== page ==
News

Ratings System Hits 40th Anniversary

By Robert Marich
Sept.  14, 2008 -- Major studio trade group chief Dan Glickman said that the U.S. movie classification system is often misunderstood, but works in its task to advise parents about suitability of films, as he commemorated its 40th anniversary. The ratings are the familiar G, PG, PG-13, R and NC-17.
Glickman, who is chairman and CEO of the Motion Picture Assn. of America, said the rating system is designed to inform parents on suitability of films for their children and its standards for making parental judgments evolve as society changes.
“Drug use is a classic example,” Glickman said in an address to The Media Institute. “In the 1960s and ‘70s, many thought it was somewhat socially accepted.  That changed over time…and the ratings now reflect that change.”
Last autumn, smoking was added to the list of depictions that could trigger a restrictive rating, joining various forms of violence, sexuality and language.
MPAA affiliate Classification and Rating Administration (CARA), which opened its doors Nov. 1, 1968, issues the ubiquitous national film ratings for films that voluntarily submit. The National Assn. of Theatre Owners and Directors Guild of America are partners in CARA.
MPAA members – the six major studios -- agreed to have all their films without exception rated and independent distributors can have their films classified too. About 850 films get CARA theatrical ratings each year, though not all actually end up as cinema releases.
To make sure marketing efforts match classification, marketing materials for rated films are reviewed by the Advertising Administration.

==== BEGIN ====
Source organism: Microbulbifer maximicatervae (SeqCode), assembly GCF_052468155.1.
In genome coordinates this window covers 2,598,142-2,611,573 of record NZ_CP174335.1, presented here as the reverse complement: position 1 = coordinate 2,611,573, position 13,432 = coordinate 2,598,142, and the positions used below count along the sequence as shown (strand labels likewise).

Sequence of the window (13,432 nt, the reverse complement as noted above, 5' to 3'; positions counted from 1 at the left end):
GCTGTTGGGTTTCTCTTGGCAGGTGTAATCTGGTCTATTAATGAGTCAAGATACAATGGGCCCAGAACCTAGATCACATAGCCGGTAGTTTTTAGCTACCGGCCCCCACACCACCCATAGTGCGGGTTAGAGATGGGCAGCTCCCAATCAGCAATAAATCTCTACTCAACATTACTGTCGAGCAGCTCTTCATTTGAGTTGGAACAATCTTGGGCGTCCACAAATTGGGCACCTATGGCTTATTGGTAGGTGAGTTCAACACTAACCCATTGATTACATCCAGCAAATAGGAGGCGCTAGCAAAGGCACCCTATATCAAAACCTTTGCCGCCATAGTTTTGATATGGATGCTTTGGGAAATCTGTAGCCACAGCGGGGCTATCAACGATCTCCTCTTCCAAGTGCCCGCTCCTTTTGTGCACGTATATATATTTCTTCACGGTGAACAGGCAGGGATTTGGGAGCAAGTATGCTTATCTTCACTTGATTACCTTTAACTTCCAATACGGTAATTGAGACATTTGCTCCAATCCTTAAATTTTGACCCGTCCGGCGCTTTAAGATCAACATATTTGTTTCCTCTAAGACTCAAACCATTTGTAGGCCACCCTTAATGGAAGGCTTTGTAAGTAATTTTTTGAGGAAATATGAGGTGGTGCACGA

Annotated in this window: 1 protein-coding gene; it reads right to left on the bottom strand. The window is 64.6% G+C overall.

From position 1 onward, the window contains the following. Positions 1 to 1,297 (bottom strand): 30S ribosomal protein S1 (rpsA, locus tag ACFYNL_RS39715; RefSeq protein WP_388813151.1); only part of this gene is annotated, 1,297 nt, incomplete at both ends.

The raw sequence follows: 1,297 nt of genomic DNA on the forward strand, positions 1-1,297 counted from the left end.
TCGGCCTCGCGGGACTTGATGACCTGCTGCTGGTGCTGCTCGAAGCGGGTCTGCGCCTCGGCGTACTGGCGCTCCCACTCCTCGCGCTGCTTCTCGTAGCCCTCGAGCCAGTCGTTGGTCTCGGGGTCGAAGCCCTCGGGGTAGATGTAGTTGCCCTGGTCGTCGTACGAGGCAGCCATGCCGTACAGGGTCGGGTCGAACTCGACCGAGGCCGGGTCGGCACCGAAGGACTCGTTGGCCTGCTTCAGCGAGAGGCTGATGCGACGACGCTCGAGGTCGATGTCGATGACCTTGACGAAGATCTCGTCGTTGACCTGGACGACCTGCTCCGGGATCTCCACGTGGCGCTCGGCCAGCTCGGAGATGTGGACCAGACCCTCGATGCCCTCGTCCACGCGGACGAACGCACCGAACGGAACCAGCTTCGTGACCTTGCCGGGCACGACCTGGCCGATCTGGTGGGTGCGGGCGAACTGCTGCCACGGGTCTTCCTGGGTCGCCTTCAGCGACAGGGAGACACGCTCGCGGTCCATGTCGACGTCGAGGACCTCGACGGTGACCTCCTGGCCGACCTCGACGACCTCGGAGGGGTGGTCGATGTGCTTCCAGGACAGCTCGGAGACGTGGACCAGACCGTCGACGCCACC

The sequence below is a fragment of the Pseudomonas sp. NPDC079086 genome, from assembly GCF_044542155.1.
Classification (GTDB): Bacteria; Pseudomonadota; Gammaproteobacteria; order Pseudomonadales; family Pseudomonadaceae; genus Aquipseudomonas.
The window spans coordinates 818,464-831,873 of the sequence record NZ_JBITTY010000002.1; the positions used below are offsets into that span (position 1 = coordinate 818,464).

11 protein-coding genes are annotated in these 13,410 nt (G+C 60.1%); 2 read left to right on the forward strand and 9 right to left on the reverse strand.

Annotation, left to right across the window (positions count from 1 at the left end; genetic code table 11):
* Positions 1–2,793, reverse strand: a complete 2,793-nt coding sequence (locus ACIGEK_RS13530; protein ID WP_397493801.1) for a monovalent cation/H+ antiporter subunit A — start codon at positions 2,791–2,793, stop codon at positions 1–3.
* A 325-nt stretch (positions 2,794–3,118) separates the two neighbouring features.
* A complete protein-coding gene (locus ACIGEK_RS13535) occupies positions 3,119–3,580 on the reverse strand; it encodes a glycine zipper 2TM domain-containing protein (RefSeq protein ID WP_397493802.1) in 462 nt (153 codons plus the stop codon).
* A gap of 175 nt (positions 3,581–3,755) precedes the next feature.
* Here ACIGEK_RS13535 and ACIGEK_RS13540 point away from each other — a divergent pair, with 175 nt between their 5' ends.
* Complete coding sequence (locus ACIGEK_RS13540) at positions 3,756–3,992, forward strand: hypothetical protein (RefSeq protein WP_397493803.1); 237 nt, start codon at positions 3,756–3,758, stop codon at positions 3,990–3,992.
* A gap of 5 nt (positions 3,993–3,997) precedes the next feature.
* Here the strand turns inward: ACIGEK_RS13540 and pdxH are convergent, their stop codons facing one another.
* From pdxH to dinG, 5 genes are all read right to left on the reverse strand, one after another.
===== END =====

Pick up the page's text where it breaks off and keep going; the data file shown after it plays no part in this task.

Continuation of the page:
“Is the system perfect? No. ” Glickman said. “It reminds me of that famous Winston Churchill quote about democracy: It’s the worst form of government—except for all the rest. Does it do a good job of conveying clear information to parents? Yes. Does it safeguard artistic freedom? So far, yes. But we make this decision anew with every shift in political power in this country.”
Though Glickman didn’t mention it, another misunderstanding is that CARA somehow functions as a censorship board. That’s not true because films are free to be released unrated. CARA is run by industry (the major studios) and thus has no authority of government to block any films from being distributed. It only enforces rules for films that choose to accept its ratings.
The system is not a gatekeeper of society’s morality and values,” Glickman added. “It does not require artists to promote behavior and beliefs deemed socially or morally upright.”
The second edition of Marketing to Moviegoers, which will be published later this year, explains in depth film classification and provides extensive analysis of implications.
“Viewed through modern eyes, (Hollywood’s prior restrictive Hays Code) is both humorous and troubling,” Glickman says. “Only ‘correct standards of life’ could be presented. No depictions of childbirth. No criticisms of religion. Forget about ‘lustful’ kissing or ‘suggestive’ dancing. If married couples were shown in bed, then typically each actor had to keep one foot on the floor at all times. Under the Hays Code, films were simply approved or disapproved based on whether they were deemed ‘moral’ or ‘immoral.’”
For full text of Glickman’s speech, click link below:
www.mpaa.org/press_releases/glickman%20speech%20--%20media%20institute%20--%20sept%2010%202009.pdf